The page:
Our collection of memoir offers a glimpse into other lives, with true stories of foreign travel and sacred pilgrimage, addiction and illness, the creative process, parenting adventures, and more.



Writing Down The Bones: 30 Years Later

A Feb. 7, 2016 interview with author Natalie Goldberg on the occasion of the 30th anniversary of her phenomenally successful self-help for writers book, Writing Down The Bones. The Taos News’ Tempo editor Rick Romancito talks with Goldberg about the origins of her book, the Zen practice of writing, her emerging presence as a visual artist and her newest book, The Great Spring: Writing, Zen, and This Zigzag Life.

Find out more about Natalie Goldberg here.



Freda Bedi, from The Revolutionary Life of Freda Bedi: British Feminist, Indian Nationalist, Buddhist Nun by Vicki Mackenzie

She was the first Western woman to become a Tibetan Buddhist nun—but that pioneering ordination was just one in a life of revolutionary acts. Freda Bedi (1911–1977) broke the rules of gender, race, and religion. She was at various times a force in the struggle for Indian independence, spiritual seeker, scholar, professor, journalist, author, social worker, wife, and mother of four children.

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Is the Chocolate Delicious?

She was a good teacher. When I was not yet five, she freed a bar of chocolate from its wrapper and gave me a piece. After the first square she asked me if the chocolate was delicious. I said it was very good.

She gave me a second piece. She asked if it was good. I replied with a yes.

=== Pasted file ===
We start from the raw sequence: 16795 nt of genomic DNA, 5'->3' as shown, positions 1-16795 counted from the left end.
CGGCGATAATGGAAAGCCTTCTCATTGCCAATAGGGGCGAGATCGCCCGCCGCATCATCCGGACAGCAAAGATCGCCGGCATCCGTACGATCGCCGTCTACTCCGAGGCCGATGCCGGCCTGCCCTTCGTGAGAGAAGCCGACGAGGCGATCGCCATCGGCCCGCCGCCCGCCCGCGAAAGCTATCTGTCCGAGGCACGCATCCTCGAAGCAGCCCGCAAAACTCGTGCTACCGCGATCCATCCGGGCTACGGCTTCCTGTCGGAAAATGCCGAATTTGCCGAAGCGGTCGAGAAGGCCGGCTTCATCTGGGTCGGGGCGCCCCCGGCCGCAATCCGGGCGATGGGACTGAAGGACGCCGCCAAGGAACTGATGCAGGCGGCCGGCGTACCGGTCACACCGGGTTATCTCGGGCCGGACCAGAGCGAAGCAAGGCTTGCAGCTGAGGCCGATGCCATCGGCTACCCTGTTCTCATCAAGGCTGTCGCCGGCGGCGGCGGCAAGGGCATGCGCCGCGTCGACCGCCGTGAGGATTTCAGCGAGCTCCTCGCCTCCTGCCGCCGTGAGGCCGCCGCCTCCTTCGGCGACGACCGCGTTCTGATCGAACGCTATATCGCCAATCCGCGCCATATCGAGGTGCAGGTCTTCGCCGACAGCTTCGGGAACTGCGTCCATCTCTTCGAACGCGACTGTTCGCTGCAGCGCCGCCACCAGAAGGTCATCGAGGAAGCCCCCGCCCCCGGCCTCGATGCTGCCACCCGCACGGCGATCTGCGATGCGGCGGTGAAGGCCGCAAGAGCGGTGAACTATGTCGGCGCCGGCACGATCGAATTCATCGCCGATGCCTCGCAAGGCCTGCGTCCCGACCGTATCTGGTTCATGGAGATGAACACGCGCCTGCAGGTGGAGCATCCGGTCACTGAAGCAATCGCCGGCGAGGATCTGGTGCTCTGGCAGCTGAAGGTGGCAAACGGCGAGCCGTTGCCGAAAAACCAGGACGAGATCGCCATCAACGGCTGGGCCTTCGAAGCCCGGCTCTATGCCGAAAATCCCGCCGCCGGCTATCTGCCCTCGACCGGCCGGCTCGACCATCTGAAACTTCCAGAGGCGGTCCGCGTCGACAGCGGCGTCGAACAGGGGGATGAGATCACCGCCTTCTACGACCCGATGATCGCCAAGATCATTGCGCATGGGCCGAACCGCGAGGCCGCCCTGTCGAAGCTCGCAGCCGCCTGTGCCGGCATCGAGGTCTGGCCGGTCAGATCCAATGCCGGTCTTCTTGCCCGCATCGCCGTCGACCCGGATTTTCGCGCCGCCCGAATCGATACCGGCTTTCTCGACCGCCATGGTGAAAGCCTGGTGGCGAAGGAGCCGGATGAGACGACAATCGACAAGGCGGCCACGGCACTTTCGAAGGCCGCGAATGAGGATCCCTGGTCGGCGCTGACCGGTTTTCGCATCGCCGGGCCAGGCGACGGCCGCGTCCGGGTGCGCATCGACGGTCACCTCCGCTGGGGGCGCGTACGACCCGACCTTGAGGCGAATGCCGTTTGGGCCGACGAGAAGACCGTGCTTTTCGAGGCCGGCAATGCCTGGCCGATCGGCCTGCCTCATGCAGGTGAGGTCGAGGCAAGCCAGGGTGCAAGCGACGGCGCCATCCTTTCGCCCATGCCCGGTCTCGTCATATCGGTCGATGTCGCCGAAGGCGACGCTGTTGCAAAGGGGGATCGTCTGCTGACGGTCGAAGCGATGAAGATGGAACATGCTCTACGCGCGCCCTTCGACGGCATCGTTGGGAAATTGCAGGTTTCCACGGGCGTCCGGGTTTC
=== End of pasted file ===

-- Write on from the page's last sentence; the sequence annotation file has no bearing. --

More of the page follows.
So she gave me the third piece. She asked the same question and I gave the same answer and so she gave me another piece. After we had done this for a while and the chocolate bar had diminished substantially, she asked if the chocolate tasted any better. I responded it remained the same in taste.

So what difference does it make if you eat one piece or twenty? It will taste the same whether you eat it alone or share it with others, she said.

That is one of the first lessons I remember. It is not easy to continue with lessons I learned as a Buddhist child—to believe in karma, to be kind, to attend to the happiness of others before myself—when I live in a world where the self functions on the premise of being an isolated entity. It is not easy to remember that this life is the basis for the next life when the words “happiness” and “success” are so often tied to material ambition and achievements.

—Tsering Wangmo Dhompa, Coming Home to Tibet: A Memoir of Love, Loss, & Belonging, pages 177–178

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